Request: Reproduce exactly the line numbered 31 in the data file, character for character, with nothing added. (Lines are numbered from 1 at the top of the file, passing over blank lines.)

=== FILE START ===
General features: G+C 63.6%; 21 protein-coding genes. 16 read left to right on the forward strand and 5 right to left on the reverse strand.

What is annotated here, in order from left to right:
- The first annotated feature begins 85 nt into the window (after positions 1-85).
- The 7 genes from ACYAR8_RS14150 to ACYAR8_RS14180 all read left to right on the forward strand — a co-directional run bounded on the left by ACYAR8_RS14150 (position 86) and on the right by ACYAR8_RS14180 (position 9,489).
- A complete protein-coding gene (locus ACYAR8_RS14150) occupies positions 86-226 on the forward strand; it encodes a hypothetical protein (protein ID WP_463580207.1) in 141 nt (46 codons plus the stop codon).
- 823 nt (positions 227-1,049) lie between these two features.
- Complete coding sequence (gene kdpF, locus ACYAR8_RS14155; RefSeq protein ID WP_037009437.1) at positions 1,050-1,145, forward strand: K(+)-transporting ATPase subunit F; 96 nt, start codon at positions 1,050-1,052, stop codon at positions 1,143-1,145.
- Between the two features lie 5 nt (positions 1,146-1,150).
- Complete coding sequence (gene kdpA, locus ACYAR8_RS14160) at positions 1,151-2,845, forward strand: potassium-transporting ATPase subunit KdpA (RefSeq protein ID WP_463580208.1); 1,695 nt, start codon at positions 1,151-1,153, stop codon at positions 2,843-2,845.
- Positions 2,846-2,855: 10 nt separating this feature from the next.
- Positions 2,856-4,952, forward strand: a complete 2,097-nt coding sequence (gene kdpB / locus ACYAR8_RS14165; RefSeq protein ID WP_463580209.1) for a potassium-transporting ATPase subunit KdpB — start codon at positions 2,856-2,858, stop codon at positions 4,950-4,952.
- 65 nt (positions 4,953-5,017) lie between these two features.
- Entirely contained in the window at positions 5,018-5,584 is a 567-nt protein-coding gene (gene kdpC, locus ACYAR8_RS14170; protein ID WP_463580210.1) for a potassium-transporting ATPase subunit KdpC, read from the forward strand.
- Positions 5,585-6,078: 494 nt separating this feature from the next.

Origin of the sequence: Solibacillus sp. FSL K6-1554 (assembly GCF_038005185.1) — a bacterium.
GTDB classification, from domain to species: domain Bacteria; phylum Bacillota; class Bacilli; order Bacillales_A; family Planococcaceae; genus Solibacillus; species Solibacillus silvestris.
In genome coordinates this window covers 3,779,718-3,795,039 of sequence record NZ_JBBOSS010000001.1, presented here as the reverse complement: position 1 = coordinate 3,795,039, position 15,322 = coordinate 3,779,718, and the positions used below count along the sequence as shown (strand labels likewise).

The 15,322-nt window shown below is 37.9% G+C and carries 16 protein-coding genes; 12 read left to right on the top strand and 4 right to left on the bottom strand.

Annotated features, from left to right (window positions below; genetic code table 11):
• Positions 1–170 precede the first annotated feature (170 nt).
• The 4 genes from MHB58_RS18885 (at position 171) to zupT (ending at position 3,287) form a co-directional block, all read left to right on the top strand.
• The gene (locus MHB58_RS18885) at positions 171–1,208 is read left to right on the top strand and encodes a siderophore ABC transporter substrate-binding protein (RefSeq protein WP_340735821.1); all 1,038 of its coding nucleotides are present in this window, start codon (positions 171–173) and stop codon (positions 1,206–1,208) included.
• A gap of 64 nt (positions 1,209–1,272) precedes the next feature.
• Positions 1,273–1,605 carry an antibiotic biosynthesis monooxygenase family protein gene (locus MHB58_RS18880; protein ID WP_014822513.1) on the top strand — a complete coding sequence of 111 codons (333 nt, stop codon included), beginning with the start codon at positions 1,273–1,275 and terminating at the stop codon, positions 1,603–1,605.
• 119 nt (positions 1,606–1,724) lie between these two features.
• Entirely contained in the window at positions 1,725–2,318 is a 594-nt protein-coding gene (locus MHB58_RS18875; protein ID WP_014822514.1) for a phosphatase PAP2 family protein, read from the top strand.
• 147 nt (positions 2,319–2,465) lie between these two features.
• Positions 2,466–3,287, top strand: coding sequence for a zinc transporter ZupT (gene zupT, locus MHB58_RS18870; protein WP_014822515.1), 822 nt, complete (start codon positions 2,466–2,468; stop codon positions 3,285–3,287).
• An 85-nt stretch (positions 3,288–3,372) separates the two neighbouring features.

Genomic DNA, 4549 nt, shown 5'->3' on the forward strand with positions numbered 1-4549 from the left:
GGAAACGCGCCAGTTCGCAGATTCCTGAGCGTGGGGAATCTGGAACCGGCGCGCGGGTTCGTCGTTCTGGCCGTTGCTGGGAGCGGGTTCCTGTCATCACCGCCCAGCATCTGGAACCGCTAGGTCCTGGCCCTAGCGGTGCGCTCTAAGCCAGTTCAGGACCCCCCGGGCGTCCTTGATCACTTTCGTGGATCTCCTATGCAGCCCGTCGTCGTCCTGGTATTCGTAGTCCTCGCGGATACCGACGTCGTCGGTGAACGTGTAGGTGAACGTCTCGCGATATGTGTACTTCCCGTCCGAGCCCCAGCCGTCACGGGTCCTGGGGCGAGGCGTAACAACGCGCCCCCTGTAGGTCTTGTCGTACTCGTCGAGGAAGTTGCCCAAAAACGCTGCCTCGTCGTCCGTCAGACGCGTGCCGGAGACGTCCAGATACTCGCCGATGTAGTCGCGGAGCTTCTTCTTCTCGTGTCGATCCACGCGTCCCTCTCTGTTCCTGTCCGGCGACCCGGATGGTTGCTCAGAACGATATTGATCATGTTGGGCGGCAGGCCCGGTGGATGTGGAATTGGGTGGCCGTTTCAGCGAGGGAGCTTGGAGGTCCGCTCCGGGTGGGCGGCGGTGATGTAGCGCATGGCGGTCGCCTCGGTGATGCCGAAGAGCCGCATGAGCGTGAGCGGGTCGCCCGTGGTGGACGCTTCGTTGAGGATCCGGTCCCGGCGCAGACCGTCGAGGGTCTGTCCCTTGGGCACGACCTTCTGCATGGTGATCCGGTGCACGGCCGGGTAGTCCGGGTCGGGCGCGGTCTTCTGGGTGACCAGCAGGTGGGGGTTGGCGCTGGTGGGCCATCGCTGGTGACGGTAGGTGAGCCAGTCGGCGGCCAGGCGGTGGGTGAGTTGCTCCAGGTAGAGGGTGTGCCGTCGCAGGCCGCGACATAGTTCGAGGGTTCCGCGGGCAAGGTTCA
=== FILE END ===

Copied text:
GGAAACGCGCCAGTTCGCAGATTCCTGAGCGTGGGGAATCTGGAACCGGCGCGCGGGTTCGTCGTTCTGGCCGTTGCTGGGAGCGGGTTCCTGTCATCACCGCCCAGCATCTGGAACCGCTAGGTCCTGGCCCTAGCGGTGCGCTCTAAGCCAGTTCAGGACCCCCCGGGCGTCCTTGATCACTTTCGTGGATCTCCTATGCAGCCCGTCGTCGTCCTGGTATTCGTAGTCCTCGCGGATACCGACGTCGTCGGTGAACGTGTAGGTGAACGTCTCGCGATATGTGTACTTCCCGTCCGAGCCCCAGCCGTCACGGGTCCTGGGGCGAGGCGTAACAACGCGCCCCCTGTAGGTCTTGTCGTACTCGTCGAGGAAGTTGCCCAAAAACGCTGCCTCGTCGTCCGTCAGACGCGTGCCGGAGACGTCCAGATACTCGCCGATGTAGTCGCGGAGCTTCTTCTTCTCGTGTCGATCCACGCGTCCCTCTCTGTTCCTGTCCGGCGACCCGGATGGTTGCTCAGAACGATATTGATCATGTTGGGCGGCAGGCCCGGTGGATGTGGAATTGGGTGGCCGTTTCAGCGAGGGAGCTTGGAGGTCCGCTCCGGGTGGGCGGCGGTGATGTAGCGCATGGCGGTCGCCTCGGTGATGCCGAAGAGCCGCATGAGCGTGAGCGGGTCGCCCGTGGTGGACGCTTCGTTGAGGATCCGGTCCCGGCGCAGACCGTCGAGGGTCTGTCCCTTGGGCACGACCTTCTGCATGGTGATCCGGTGCACGGCCGGGTAGTCCGGGTCGGGCGCGGTCTTCTGGGTGACCAGCAGGTGGGGGTTGGCGCTGGTGGGCCATCGCTGGTGACGGTAGGTGAGCCAGTCGGCGGCCAGGCGGTGGGTGAGTTGCTCCAGGTAGAGGGTGTGCCGTCGCAGGCCGCGACATAGTTCGAGGGTTCCGCGGGCAAGGTTCA